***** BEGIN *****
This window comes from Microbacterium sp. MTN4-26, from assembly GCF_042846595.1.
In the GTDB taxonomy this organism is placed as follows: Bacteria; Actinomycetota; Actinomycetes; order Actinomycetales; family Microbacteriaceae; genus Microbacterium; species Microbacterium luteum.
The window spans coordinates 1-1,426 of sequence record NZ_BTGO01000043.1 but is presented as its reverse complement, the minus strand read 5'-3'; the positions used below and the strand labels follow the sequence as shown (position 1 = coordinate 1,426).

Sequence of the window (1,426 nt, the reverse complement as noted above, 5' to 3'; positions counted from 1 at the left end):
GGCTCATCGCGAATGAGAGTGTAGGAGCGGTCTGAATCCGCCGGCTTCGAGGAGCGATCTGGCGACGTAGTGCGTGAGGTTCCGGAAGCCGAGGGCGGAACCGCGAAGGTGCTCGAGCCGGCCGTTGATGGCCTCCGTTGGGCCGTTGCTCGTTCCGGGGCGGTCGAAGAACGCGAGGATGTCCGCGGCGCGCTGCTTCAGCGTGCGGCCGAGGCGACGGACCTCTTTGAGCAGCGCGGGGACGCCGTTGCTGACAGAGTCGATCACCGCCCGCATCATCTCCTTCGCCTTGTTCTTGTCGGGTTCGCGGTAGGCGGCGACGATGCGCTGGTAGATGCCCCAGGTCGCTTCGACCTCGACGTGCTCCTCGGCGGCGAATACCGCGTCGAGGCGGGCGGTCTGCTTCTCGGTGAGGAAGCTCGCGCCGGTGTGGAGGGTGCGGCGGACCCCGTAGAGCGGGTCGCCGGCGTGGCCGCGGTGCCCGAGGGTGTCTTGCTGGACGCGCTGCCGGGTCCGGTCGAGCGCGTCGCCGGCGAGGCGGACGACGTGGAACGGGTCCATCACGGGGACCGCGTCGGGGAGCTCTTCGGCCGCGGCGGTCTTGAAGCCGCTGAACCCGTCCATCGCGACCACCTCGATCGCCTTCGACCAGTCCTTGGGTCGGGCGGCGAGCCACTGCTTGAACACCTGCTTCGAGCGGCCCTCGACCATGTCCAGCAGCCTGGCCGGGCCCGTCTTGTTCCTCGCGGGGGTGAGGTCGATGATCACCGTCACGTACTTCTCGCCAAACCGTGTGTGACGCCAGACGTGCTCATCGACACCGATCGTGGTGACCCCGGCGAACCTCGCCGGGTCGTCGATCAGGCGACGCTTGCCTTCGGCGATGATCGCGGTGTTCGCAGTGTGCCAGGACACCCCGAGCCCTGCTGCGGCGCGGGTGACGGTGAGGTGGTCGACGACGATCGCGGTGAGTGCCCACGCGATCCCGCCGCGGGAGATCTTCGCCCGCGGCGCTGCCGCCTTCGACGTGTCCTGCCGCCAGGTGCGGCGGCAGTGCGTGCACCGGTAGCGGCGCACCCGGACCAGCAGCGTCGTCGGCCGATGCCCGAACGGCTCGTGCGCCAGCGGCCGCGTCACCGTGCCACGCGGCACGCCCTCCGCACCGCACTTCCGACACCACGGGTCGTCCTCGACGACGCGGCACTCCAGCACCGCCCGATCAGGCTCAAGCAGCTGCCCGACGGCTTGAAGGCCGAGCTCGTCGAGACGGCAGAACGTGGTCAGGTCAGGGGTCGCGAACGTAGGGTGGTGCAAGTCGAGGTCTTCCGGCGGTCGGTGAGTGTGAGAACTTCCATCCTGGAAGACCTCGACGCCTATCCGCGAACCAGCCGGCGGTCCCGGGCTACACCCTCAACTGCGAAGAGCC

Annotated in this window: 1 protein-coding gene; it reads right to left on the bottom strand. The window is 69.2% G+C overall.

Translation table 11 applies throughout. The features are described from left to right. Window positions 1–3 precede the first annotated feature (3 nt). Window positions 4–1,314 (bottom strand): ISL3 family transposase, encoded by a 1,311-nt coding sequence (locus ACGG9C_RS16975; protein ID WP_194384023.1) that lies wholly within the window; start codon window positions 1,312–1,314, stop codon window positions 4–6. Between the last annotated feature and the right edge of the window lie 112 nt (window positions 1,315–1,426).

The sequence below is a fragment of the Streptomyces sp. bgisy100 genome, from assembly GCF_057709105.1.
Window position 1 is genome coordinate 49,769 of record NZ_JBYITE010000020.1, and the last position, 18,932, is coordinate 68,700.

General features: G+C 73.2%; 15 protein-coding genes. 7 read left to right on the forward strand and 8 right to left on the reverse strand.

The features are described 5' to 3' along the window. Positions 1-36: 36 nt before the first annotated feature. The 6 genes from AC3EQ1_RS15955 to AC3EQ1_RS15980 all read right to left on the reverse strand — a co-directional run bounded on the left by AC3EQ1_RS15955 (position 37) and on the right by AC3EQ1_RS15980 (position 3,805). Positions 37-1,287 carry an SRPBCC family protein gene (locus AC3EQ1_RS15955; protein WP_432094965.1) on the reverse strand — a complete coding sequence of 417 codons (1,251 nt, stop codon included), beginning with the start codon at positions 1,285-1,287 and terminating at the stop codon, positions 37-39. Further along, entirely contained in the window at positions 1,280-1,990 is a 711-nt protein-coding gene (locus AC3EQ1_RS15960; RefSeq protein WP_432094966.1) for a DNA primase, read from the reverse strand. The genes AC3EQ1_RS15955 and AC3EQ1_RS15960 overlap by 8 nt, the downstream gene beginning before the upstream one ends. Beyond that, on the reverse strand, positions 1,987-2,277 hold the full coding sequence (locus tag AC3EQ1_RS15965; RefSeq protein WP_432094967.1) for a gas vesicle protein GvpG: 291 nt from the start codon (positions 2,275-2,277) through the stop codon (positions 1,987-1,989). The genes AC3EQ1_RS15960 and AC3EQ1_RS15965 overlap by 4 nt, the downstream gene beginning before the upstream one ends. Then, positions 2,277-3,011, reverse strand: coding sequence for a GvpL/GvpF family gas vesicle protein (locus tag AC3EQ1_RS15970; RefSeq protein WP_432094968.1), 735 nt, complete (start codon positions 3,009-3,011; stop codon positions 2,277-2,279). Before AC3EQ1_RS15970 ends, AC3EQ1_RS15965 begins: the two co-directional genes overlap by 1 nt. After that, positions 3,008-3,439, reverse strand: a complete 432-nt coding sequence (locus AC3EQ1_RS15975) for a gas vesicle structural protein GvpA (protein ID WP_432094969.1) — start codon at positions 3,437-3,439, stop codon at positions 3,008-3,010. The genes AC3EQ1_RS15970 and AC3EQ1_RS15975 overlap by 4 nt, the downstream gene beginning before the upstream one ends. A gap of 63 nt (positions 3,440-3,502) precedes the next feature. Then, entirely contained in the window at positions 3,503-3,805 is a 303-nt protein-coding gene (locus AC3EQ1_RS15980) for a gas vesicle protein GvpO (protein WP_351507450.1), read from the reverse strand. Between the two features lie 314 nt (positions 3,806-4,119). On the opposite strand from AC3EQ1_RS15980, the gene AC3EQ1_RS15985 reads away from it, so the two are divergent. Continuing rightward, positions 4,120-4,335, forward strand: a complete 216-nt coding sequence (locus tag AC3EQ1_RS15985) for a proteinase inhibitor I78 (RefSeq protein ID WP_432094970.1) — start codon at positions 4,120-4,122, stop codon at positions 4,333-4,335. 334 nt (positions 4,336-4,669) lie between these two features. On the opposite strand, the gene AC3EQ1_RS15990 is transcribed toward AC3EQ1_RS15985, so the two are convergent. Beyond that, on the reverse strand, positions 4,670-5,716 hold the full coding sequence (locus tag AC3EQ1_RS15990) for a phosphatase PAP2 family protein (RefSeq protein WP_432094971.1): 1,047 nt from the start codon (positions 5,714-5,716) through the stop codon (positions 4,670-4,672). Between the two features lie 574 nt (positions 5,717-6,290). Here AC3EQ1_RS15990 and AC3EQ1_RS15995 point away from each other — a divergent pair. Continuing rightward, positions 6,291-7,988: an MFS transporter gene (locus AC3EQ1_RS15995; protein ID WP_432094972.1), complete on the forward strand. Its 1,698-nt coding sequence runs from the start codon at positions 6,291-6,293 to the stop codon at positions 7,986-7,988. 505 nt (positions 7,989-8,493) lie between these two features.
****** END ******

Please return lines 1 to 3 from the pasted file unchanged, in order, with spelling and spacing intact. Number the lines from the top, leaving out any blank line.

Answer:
This window comes from Microbacterium sp. MTN4-26, from assembly GCF_042846595.1.
In the GTDB taxonomy this organism is placed as follows: Bacteria; Actinomycetota; Actinomycetes; order Actinomycetales; family Microbacteriaceae; genus Microbacterium; species Microbacterium luteum.
The window spans coordinates 1-1,426 of sequence record NZ_BTGO01000043.1 but is presented as its reverse complement, the minus strand read 5'-3'; the positions used below and the strand labels follow the sequence as shown (position 1 = coordinate 1,426).